there for a year and a half, after which he was for a year connected with the Bethel Training School at Guthrie, Kentucky. Retiring then to his farm in Christiana, the professor spent a year there, resting and recuperating. Professor Brandon then established the Brandon Train­ing School at Wartrace, where he conducted it successfully for eleven years, when he transferred it to Tullahoma, where he remained for three years. In need then of rest and recreation, the professor gave up teaching for a year, and went to Colorado to recuperate. After spending a year in the invigorating air of the mountains of that state, he returned to Tennessee to accept his present position as head mas­ter of the Brandon Training School in Shelbyville. This institution has flourished under his able management, and in 1912 opened its ses­sions in one of the best planned and best equipped school buildings in the country. In this, its first year, over six hundred pupils are enrolled, representing five states of the Union, and many of the counties of Tennessee.

Prominent and popular in educational circles, Professor Brandon has served as president of the Public School Officers’ Association; as president of the Private School section of the State Teachers’ Associa­tion; and as chairman of the Teachers’ Conference of Cumberland Uni­versity; and of the High School section of the Middle Tennessee Teachers’ Association. He is an active member of the American Geo­graphical Society, and in 1891 edited the Cannon Courier, at Woodbury. Fraternally Professor Brandon belongs to the Wartrace Lodge, No. 536, Ancient Free and Accepted Order of Masons; and is also a member of Pythagoras Chapter, No. 150, Royal Arch Masons; and of the Knights Templar, Commandery No. 10. He is a. member of the Missionary Baptist church at Christiana, where he has served many years as deacon, and while in Murfreesboro he was superintendent of the Sunday School. He was moderator of Concord Baptist Association for seven years.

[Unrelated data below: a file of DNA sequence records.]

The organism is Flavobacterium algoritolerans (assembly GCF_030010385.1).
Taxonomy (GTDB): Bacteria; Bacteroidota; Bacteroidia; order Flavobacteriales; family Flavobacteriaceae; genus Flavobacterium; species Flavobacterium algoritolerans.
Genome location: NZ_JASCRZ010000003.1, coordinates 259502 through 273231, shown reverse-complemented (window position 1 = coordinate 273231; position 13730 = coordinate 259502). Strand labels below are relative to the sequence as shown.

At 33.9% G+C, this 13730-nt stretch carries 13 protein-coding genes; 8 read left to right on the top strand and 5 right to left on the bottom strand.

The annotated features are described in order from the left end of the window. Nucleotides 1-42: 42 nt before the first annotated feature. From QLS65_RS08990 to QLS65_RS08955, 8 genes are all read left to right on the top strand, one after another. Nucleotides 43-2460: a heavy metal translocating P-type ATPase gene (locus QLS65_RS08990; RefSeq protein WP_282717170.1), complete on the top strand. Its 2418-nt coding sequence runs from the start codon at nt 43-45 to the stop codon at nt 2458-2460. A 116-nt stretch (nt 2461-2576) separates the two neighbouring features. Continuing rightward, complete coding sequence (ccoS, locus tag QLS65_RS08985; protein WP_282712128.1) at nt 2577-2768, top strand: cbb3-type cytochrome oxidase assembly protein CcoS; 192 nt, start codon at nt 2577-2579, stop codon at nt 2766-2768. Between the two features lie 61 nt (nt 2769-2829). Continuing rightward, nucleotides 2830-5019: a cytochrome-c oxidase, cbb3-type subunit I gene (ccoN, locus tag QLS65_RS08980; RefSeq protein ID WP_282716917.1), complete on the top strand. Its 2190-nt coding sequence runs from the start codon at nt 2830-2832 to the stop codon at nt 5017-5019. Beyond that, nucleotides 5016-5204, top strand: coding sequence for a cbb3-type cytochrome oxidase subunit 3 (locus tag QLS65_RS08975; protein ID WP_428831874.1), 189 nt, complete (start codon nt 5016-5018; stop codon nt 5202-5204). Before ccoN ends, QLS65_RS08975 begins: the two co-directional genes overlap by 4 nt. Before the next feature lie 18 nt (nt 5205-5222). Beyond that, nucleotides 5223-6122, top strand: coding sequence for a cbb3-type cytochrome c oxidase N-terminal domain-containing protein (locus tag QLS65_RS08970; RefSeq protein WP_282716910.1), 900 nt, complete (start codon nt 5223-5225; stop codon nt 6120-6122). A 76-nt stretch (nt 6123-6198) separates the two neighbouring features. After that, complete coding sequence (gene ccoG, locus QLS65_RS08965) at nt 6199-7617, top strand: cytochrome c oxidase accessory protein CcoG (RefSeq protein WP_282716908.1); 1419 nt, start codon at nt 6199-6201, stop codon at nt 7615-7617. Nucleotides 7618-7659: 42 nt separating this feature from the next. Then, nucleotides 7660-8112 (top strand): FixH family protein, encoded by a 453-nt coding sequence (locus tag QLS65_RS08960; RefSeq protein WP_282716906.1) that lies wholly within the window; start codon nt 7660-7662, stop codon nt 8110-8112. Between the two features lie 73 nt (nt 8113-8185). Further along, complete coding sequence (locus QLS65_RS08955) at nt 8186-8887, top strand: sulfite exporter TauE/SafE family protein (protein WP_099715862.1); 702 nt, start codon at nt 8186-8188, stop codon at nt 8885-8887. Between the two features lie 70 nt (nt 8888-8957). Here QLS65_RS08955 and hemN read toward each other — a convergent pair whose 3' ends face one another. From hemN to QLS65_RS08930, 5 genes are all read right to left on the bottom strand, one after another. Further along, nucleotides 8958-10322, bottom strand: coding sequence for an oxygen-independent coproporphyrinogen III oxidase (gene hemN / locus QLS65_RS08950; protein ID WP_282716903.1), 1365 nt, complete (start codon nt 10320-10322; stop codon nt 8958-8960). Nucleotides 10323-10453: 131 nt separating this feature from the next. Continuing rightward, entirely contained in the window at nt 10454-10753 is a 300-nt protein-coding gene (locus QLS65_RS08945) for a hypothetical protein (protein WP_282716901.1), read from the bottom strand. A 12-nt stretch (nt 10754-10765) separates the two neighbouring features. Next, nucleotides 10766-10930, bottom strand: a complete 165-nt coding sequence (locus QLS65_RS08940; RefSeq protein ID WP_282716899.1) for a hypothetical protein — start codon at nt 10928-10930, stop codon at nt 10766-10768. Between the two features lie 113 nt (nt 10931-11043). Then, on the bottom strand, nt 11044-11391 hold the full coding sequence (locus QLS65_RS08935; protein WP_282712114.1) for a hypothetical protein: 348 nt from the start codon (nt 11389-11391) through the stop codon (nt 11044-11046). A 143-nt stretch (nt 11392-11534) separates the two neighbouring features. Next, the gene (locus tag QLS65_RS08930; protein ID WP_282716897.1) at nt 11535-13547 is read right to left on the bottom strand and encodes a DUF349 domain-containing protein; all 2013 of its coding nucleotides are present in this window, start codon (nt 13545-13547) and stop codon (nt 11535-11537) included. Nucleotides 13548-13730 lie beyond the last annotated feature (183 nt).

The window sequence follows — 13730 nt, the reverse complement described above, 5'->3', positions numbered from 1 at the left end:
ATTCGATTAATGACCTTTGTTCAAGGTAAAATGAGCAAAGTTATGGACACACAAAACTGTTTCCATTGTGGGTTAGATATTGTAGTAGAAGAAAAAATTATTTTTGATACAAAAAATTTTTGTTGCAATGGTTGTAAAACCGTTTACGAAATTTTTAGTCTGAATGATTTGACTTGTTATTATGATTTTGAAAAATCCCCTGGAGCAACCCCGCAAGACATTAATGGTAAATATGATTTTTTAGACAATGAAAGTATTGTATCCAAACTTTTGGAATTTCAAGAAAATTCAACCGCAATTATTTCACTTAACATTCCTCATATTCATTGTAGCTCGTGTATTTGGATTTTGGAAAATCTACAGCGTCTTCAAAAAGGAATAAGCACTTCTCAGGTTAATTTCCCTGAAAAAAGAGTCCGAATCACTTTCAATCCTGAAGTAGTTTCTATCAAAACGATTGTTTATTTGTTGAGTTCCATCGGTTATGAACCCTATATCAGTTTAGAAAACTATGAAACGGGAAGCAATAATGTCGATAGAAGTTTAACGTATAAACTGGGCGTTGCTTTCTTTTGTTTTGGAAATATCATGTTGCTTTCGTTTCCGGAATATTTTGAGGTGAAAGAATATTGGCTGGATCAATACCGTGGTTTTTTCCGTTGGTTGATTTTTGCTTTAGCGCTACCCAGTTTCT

Professor Brandon married January 2, 1889, Addie Lyon, daughter of Reverend P. A. and Mary (Lowe) Lyon, and they are parents of four children, namely: Lyon W., Hazel P., James Dean, and Alfred J. Jr.
Source: Tennessee the Volunteer State Vol 4


Another Biography:

BRANDON, Alfred Joseph, teacher; born Murfreesboro, Tenn., Nov. 19, 1866; English-German descent; son of Andrew J. and Melissa P. (Lowe) Brandon; father’s occupation minister of the gospel (Baptist); paternal grandparents Joseph A. and Sallie (Tenpenny) Brandon; maternal grandparents Alfred P. and Mary (Kirk) Lowe; educated Union University, Murfreesboro, Tenn., graduated from Winchester Normal College and finished A.B. course in 1884; entered educational work in early life, and became principal of Hermitage Institute, later president of Woodbury (Tenn.) College, headmaster of Bethel Training School; founder and headmaster of Brandon Training School, Wartrace, Tenn., which position he now holds; married Addie Lyon Jan. 2, 1889; Royal Arch Mason; president of Public School Officers’ Association of Tennessee, vice-president of State Teachers Association and president High School Department M.T.E. Association; member and deacon in Baptist church.
Source: Who’s Who in Tennessee, Memphis: Paul & Douglass Co., Publishers, 1911; transcribed by Kim Mohler